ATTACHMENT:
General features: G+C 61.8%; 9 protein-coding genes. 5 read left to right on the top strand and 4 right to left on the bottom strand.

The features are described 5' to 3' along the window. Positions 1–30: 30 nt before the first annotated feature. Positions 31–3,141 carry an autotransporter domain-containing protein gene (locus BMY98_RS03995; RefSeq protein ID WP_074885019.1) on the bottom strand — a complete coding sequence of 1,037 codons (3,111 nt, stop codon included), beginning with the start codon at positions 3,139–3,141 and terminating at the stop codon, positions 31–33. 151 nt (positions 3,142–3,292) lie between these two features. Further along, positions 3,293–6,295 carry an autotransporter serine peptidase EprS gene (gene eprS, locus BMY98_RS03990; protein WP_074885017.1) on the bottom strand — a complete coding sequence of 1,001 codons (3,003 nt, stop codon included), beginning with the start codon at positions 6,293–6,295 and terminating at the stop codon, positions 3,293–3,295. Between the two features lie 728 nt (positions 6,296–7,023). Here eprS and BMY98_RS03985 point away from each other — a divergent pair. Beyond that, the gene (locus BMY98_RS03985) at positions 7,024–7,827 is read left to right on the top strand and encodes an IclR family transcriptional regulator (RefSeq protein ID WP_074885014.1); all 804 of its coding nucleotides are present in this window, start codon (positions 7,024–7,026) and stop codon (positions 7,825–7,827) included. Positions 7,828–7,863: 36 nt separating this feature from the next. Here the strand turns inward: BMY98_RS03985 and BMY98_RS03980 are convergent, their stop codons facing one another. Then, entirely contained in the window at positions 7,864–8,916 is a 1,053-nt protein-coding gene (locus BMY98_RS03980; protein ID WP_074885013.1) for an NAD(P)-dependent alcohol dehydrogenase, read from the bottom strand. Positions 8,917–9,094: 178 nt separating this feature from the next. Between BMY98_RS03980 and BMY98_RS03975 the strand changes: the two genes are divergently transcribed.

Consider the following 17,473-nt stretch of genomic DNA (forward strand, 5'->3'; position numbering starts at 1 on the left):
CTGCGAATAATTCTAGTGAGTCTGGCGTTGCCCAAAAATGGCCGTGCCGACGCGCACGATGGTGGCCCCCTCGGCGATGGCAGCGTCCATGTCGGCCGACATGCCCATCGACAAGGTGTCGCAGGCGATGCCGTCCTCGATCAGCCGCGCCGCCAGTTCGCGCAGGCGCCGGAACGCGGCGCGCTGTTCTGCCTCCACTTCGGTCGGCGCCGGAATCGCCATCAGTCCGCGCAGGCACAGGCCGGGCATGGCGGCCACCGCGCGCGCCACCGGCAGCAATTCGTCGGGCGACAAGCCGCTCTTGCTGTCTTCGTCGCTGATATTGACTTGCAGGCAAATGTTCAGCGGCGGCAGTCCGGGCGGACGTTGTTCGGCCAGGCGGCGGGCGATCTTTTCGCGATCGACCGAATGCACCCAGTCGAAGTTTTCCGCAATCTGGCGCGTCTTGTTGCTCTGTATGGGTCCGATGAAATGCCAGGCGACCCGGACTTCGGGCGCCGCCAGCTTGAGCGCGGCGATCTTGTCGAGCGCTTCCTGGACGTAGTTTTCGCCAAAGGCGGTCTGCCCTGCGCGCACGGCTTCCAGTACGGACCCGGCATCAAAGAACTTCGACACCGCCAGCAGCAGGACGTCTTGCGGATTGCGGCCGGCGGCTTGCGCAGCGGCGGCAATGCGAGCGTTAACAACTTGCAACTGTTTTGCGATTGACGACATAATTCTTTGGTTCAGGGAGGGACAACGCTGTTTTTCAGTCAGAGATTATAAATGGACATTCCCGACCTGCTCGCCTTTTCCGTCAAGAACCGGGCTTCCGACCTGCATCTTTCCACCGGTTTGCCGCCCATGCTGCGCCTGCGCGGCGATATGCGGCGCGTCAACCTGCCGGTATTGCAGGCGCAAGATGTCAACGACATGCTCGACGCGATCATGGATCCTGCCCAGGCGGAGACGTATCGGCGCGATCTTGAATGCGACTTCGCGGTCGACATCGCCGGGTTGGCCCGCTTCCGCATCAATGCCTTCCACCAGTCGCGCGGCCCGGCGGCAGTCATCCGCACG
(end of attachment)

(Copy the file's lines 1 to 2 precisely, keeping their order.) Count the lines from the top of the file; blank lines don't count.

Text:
General features: G+C 61.8%; 9 protein-coding genes. 5 read left to right on the top strand and 4 right to left on the bottom strand.

The features are described 5' to 3' along the window. Positions 1–30: 30 nt before the first annotated feature. Positions 31–3,141 carry an autotransporter domain-containing protein gene (locus BMY98_RS03995; RefSeq protein ID WP_074885019.1) on the bottom strand — a complete coding sequence of 1,037 codons (3,111 nt, stop codon included), beginning with the start codon at positions 3,139–3,141 and terminating at the stop codon, positions 31–33. 151 nt (positions 3,142–3,292) lie between these two features. Further along, positions 3,293–6,295 carry an autotransporter serine peptidase EprS gene (gene eprS, locus BMY98_RS03990; protein WP_074885017.1) on the bottom strand — a complete coding sequence of 1,001 codons (3,003 nt, stop codon included), beginning with the start codon at positions 6,293–6,295 and terminating at the stop codon, positions 3,293–3,295. Between the two features lie 728 nt (positions 6,296–7,023). Here eprS and BMY98_RS03985 point away from each other — a divergent pair. Beyond that, the gene (locus BMY98_RS03985) at positions 7,024–7,827 is read left to right on the top strand and encodes an IclR family transcriptional regulator (RefSeq protein ID WP_074885014.1); all 804 of its coding nucleotides are present in this window, start codon (positions 7,024–7,026) and stop codon (positions 7,825–7,827) included. Positions 7,828–7,863: 36 nt separating this feature from the next. Here the strand turns inward: BMY98_RS03985 and BMY98_RS03980 are convergent, their stop codons facing one another. Then, entirely contained in the window at positions 7,864–8,916 is a 1,053-nt protein-coding gene (locus BMY98_RS03980; protein ID WP_074885013.1) for an NAD(P)-dependent alcohol dehydrogenase, read from the bottom strand. Positions 8,917–9,094: 178 nt separating this feature from the next. Between BMY98_RS03980 and BMY98_RS03975 the strand changes: the two genes are divergently transcribed.